The guideline suggests the use of a combination of measures, both physical functional performance and patient reported, with acceptable psychometric properties to assess functional outcomes (Recommendation 17). Rehabilitative care requires assessment of multiple domains including walking ability, balance, adjustment to prosthetic device use, quality of life, and others.27,44 In addition to selecting outcome measures that are valid, reliable, and responsive, comparably robust measures from the patient's perspective are important to include. Some examples are the Locomotor Capabilities Index54 and the Prosthesis Evaluation Questionnaire-Mobility Subscale,55 both of which assess the patient's perception of their mobility capabilities. It may also be important to include an assessment of the patient's perceptions regarding their confidence with balance, in which case the Activities-specific Balance Confidence Scale was determined be useful.56
In addition to the measures previously described, other domains may require assessment, such as the location, severity, and type of pain (e.g., low back, joint, phantom limb). Other phenomena that may require assessment include less objective, patient-reported events, such as the number of stumbles, semicontrolled falls, or uncontrolled falls. This assessment may be included as part of a specific instrument or can be asked separately.43,44,57 The CPG suggests that multiple outcome measures may be necessary to thoroughly assess the patient and track progress.
The guideline recognizes factors that are associated with poorer outcomes, such as smoking, medical comorbidities, psychosocial functioning, and pain (Recommendation 18). Evaluations and interventions that address a patient's comorbidities can both improve overall health and functional outcomes postamputation.58,59 Comorbidities, such as chronic obstructive pulmonary disease,60 congestive heart failure, myocardial infarction within the previous 6 mos, renal disease on dialysis,61 a positive “do not resuscitate” status, and a generally low functional status are associated with an increased mortality rate after amputation surgery.58 There is also an association between the presence of comorbidities and functional outcomes after amputation.59 Vascular disease and smoking as well as overall health status can cause skin issues, impede postoperative wound healing, and lead to recurrence of wounds after surgery.60 This can delay prosthetic fitting, the patient's ability to function with the device, and the patient's gait and pain levels resulting in decreased functional status and patient satisfaction. Chronic low back pain, obesity, and fluctuations in weight are issues that are other issues often experienced after LLA and should be monitored.62–64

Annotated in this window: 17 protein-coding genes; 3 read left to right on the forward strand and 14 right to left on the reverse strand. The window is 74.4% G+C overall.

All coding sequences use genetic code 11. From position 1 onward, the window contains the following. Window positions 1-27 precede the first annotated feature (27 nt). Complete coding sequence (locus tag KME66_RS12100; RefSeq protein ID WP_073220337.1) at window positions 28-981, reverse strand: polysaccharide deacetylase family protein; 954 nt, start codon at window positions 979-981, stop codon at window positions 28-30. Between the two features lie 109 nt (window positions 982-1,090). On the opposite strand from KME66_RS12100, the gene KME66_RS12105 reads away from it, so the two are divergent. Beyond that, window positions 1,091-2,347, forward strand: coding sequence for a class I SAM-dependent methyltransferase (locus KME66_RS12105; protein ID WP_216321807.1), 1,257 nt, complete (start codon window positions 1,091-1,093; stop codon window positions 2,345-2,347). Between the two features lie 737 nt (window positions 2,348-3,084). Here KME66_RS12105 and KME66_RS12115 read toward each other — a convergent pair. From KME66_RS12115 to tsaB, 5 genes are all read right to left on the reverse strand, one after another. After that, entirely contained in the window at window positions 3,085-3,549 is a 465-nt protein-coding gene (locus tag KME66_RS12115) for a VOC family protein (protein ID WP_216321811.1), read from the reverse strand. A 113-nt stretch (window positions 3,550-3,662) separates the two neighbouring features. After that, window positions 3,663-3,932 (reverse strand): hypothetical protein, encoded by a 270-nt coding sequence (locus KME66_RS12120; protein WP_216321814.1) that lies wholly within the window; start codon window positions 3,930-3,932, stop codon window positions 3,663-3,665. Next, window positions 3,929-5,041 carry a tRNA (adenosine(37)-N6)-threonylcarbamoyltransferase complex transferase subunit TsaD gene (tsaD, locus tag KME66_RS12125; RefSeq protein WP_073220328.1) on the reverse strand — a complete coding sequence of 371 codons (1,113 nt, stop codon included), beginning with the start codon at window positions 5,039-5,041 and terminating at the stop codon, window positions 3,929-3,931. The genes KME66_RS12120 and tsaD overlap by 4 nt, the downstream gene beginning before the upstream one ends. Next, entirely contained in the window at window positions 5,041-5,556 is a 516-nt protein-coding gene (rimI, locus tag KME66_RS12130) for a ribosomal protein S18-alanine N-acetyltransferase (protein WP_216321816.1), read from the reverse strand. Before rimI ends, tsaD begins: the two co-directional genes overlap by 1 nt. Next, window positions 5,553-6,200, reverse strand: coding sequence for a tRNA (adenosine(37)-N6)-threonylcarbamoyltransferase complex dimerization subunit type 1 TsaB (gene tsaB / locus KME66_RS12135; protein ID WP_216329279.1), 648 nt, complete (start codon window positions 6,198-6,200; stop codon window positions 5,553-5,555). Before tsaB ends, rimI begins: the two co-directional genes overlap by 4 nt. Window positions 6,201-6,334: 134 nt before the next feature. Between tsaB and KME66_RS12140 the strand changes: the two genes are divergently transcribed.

This CPG represents the most recent publication in a series of 3 guidelines related to the rehabilitation care of persons with amputations. Although there has been methodology evolution over time, all of these CPGs have used a structured development process to assure high-quality and clinically relevant products. One of the limitations of the CPG development process is that the literature review was restricted to only 10 key questions and 10-yr period. The development of this type of CPG is also very time-consuming and labor-intensive. This large investment in resources may be hard to replicate either within or outside of the federal sector in the future.
The VA/DoD Clinical Practice Guideline for Rehabilitation of Individuals with Lower Limb Amputation is based on the best available evidence from the past 10 yrs and provides 18 recommendations addressing key clinical care questions related to LLA rehabilitation. The guideline provides a framework for managing persons with LLA in the context of their individual needs and preferences. Adoption and implementation of these recommendations have the potential to enhance the quality and consistency of rehabilitation care for this population.
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Keywords:Copyright © 2019 Wolters Kluwer Health, Inc. All rights reserved.
Amputation; Rehabilitation; Clinical Practice Guideline; Transdisciplinary; Limb Loss